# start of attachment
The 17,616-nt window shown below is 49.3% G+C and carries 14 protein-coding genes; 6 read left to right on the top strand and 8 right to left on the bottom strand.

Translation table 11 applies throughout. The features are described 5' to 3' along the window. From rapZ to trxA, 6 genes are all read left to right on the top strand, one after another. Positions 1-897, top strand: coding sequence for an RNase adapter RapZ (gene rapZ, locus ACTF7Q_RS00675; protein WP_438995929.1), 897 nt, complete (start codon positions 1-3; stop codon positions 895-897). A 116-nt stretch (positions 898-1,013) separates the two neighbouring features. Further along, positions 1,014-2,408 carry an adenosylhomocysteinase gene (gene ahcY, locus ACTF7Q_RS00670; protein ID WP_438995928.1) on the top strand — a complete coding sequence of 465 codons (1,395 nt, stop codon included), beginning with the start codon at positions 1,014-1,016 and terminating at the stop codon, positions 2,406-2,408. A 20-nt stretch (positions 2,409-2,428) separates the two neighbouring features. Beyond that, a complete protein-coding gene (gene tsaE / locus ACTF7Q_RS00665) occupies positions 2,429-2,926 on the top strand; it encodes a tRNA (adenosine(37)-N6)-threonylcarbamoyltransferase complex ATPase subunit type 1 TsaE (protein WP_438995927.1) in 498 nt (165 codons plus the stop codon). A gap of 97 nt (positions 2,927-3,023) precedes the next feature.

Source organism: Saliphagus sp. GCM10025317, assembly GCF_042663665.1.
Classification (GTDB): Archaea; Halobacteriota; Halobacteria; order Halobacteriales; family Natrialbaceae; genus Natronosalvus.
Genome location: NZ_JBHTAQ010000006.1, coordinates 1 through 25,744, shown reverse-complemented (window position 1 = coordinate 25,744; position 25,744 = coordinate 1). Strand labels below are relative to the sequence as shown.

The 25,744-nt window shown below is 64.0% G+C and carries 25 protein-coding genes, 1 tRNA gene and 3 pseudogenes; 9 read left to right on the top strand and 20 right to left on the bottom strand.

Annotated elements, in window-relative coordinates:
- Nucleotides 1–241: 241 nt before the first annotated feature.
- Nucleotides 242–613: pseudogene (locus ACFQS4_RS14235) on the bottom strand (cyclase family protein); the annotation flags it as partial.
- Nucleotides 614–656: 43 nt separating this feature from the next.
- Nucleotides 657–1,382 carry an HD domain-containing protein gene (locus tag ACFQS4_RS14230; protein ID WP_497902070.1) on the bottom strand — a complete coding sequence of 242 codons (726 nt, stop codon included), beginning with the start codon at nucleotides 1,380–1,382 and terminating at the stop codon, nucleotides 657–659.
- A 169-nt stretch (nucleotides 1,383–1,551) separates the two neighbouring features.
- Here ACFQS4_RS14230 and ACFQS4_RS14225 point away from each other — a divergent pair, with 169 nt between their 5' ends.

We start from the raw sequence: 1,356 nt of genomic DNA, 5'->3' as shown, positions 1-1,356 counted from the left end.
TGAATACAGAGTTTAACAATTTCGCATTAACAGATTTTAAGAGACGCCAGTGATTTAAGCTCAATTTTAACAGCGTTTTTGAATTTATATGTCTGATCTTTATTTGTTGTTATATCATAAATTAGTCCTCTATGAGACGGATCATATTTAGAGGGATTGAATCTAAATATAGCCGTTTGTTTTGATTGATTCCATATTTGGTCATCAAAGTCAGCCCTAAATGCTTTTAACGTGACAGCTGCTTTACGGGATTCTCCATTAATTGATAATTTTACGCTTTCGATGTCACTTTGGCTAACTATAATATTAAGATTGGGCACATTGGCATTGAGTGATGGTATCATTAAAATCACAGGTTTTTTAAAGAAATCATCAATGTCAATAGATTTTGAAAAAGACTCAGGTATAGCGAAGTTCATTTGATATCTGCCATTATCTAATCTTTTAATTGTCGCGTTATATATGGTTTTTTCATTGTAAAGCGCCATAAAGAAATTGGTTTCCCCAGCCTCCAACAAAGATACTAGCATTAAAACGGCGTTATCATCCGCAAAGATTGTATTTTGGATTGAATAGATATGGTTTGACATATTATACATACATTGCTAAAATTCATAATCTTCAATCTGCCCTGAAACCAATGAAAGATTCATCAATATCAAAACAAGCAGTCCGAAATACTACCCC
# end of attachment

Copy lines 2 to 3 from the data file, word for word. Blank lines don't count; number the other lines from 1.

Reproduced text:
Translation table 11 applies throughout. The features are described 5' to 3' along the window. From rapZ to trxA, 6 genes are all read left to right on the top strand, one after another. Positions 1-897, top strand: coding sequence for an RNase adapter RapZ (gene rapZ, locus ACTF7Q_RS00675; protein WP_438995929.1), 897 nt, complete (start codon positions 1-3; stop codon positions 895-897). A 116-nt stretch (positions 898-1,013) separates the two neighbouring features. Further along, positions 1,014-2,408 carry an adenosylhomocysteinase gene (gene ahcY, locus ACTF7Q_RS00670; protein ID WP_438995928.1) on the top strand — a complete coding sequence of 465 codons (1,395 nt, stop codon included), beginning with the start codon at positions 1,014-1,016 and terminating at the stop codon, positions 2,406-2,408. A 20-nt stretch (positions 2,409-2,428) separates the two neighbouring features. Beyond that, a complete protein-coding gene (gene tsaE / locus ACTF7Q_RS00665) occupies positions 2,429-2,926 on the top strand; it encodes a tRNA (adenosine(37)-N6)-threonylcarbamoyltransferase complex ATPase subunit type 1 TsaE (protein WP_438995927.1) in 498 nt (165 codons plus the stop codon). A gap of 97 nt (positions 2,927-3,023) precedes the next feature.

Source organism: Saliphagus sp. GCM10025317, assembly GCF_042663665.1.